Thursday, 14 February 2013

The first tentative step

Well hello there dear reader. I say reader as I’m unsure if this humble little blog will reach the heady heights of plurals in regards to my readership and if it doesn't then I’d like to say thank you for the support Mum, and tell Kelly she’s a terrible wife for not reading this.

So I guess I should start at the start and define my intentions, despite the fact that I hardly know what my intentions are yet. Well my name is Chris, of that much I’m certain and I started this blog out of a passion for all things cask ale. My palate and I have been on quite a journey that started with humble beginnings 5 years ago when I took my first tentative sips of bitter as I strayed from the gassy grips of mass produced convenience alcohol and wondered blindly into the dizzying mazes of LocAles, Craft beers and Continental concoctions. My daunted taste buds were ill prepared for that voyage and I suppose this blog is my reaction to all that. I would anticipate not so much a structured, diarised account of my findings but instead the random scribbles of a man trying to make sense of the chaos he has staggered into.

What will I write as the blog progresses? Who knows? I guess that depends on how my readers react (look at me daring to talk of plurals! As I type my confidence already soars, dare I dream of a dozen readers?) As I stand before you now I find myself a licensee of a humble pub in Cardiff, The Goat Major: small but perfectly formed. It is a cask ale affair that offers an honest menu consisting of homemade pies and nothing else. My situation of course leads me to believe that snapshots of the Cardiff scene will feature in my writings but also I hope more than this. Last year saw me casting my eyes wider than the street I’m on and that saw me attending beer judging events in London, the wonderful awards dinner of the Guild of British Beer Writers and winning an award for the best cask Ale pub in SA Brains and this year has got off to a delightful start of being invited to a brewery to create my own beer. All ideal fodder for the blogger in me I’m sure.

But is there even room in this field for another aspiring beer writer to graze? Who knows? Maybe my dreams are the stuff of pipes. Maybe there is nothing new under the sun to write about and if there were maybe there are people out there far more qualified than me for the task but all I know is I have to try. After all, where would I be if I never tried? Still in Pontypridd probably. And I don’t want to be there. Those people scare me…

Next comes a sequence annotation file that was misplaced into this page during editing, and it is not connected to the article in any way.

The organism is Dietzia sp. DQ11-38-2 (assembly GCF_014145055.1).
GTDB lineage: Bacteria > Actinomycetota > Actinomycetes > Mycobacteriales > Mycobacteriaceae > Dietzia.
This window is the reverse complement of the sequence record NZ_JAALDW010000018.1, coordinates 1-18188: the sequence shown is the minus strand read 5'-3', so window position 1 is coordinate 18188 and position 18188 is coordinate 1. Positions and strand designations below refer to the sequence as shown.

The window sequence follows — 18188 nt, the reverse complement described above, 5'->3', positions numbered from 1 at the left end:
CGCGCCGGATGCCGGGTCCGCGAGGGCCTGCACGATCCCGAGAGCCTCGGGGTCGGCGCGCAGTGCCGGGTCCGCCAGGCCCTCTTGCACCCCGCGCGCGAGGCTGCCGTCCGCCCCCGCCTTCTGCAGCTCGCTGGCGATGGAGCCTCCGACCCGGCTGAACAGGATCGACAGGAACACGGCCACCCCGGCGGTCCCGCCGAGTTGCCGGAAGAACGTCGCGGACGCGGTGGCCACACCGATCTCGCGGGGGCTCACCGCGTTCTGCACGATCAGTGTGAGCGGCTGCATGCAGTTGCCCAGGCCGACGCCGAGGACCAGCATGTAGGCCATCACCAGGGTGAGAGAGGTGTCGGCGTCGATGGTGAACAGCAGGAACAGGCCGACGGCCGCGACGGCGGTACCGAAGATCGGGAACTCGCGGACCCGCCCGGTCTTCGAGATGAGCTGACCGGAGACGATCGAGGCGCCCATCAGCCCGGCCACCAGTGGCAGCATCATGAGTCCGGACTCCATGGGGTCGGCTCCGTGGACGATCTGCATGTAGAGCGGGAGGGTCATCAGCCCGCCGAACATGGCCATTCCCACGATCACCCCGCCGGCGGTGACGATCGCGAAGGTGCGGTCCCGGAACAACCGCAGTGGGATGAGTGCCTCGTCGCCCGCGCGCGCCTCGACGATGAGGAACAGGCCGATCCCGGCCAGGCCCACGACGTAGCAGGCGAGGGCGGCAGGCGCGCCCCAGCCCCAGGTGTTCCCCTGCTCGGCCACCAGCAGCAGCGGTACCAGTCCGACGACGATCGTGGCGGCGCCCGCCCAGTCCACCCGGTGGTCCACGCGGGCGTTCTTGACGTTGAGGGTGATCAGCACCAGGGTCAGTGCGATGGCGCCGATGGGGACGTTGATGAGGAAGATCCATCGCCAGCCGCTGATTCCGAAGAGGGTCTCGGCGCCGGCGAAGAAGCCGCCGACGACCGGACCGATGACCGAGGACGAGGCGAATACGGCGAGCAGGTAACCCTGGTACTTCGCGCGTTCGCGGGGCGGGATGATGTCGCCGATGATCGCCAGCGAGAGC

1. Can't wait to read all about it, Beardface. You're off to a deliciously beery start. Keep up this level of writing, and you'll be in all the big mags in no time. Also looking forward to trying your new brew!

  2. Ah shucks... Thanks hun! I'm hoping they bottle a load up, if they do I'll keep you one!

  3. Consider your readership pluralised my friend! Love it, can't wait to read more. And tasing your brew will be quite the event!

  4. +1 to your readership! Good luck with the brew day - if there's one thing better than drinking great beer it's brewing great beer (and then drinking it!)

    Make sure you take lots of photographs and post about how well it went on your blog :)

  5. Add another reader to the list.

    Looking forward to reading and hopefully trying your beer.

  6. Good luck on your beautiful beer blogging journey :-))

  7. If you're anything like me, you'll start off carefully following a recipe, make one batch, think it's great, chalk it down as a natural skill, and go off in your own direction.

    That's what I did with brewing (and growing vegetables, which I haven't got quite right yet, and charcuterie, but that's a new venture so I'm still stumbling around like a myopic child that has fallen out of the ghost train).

    Thus far in a good few years of brewing, I've only had to throw one batch away (it stunk like Chernobyl's stinkier twin town), and had one batch grow mould in the bottles. The latter I still drank, got drunk, but wouldn't chalk it up as my greatest success in terms of taste.

    In short, as long as you keep things clean and take your time (impatience will create a disappointing beer quicker than anything), you should always end up with something drinkable. It might not be what you intended to make, but drinkable it will be. Some of my favourite brews are ones that happened by accident!

    Get to it!